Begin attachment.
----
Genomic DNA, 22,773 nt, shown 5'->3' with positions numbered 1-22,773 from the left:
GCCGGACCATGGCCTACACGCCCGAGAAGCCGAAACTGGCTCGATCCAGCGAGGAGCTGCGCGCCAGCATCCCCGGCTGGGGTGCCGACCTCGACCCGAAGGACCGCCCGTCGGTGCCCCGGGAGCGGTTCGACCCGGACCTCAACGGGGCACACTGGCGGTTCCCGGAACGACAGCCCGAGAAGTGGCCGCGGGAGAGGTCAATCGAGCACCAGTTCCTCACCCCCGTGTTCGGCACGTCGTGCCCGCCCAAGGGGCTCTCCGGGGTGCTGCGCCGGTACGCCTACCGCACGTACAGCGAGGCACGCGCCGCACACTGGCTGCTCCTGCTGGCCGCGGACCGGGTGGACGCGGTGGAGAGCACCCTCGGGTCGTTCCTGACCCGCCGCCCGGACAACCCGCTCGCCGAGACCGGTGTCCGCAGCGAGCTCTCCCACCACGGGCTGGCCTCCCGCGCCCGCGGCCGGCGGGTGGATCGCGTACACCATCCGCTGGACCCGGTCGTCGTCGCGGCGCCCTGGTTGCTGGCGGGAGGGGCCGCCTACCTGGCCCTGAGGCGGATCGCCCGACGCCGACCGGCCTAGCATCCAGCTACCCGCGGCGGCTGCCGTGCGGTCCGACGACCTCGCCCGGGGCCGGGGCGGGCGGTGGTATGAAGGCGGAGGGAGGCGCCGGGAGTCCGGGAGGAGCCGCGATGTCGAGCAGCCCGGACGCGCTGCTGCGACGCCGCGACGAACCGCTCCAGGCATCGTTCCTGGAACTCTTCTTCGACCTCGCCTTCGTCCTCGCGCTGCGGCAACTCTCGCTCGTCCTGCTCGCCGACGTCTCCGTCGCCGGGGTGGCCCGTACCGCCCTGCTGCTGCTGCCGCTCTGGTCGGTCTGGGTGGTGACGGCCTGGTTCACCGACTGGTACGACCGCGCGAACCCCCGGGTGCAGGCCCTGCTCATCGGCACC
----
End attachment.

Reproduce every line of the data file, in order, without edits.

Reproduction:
Genomic DNA, 22,773 nt, shown 5'->3' with positions numbered 1-22,773 from the left:
GCCGGACCATGGCCTACACGCCCGAGAAGCCGAAACTGGCTCGATCCAGCGAGGAGCTGCGCGCCAGCATCCCCGGCTGGGGTGCCGACCTCGACCCGAAGGACCGCCCGTCGGTGCCCCGGGAGCGGTTCGACCCGGACCTCAACGGGGCACACTGGCGGTTCCCGGAACGACAGCCCGAGAAGTGGCCGCGGGAGAGGTCAATCGAGCACCAGTTCCTCACCCCCGTGTTCGGCACGTCGTGCCCGCCCAAGGGGCTCTCCGGGGTGCTGCGCCGGTACGCCTACCGCACGTACAGCGAGGCACGCGCCGCACACTGGCTGCTCCTGCTGGCCGCGGACCGGGTGGACGCGGTGGAGAGCACCCTCGGGTCGTTCCTGACCCGCCGCCCGGACAACCCGCTCGCCGAGACCGGTGTCCGCAGCGAGCTCTCCCACCACGGGCTGGCCTCCCGCGCCCGCGGCCGGCGGGTGGATCGCGTACACCATCCGCTGGACCCGGTCGTCGTCGCGGCGCCCTGGTTGCTGGCGGGAGGGGCCGCCTACCTGGCCCTGAGGCGGATCGCCCGACGCCGACCGGCCTAGCATCCAGCTACCCGCGGCGGCTGCCGTGCGGTCCGACGACCTCGCCCGGGGCCGGGGCGGGCGGTGGTATGAAGGCGGAGGGAGGCGCCGGGAGTCCGGGAGGAGCCGCGATGTCGAGCAGCCCGGACGCGCTGCTGCGACGCCGCGACGAACCGCTCCAGGCATCGTTCCTGGAACTCTTCTTCGACCTCGCCTTCGTCCTCGCGCTGCGGCAACTCTCGCTCGTCCTGCTCGCCGACGTCTCCGTCGCCGGGGTGGCCCGTACCGCCCTGCTGCTGCTGCCGCTCTGGTCGGTCTGGGTGGTGACGGCCTGGTTCACCGACTGGTACGACCGCGCGAACCCCCGGGTGCAGGCCCTGCTCATCGGCACC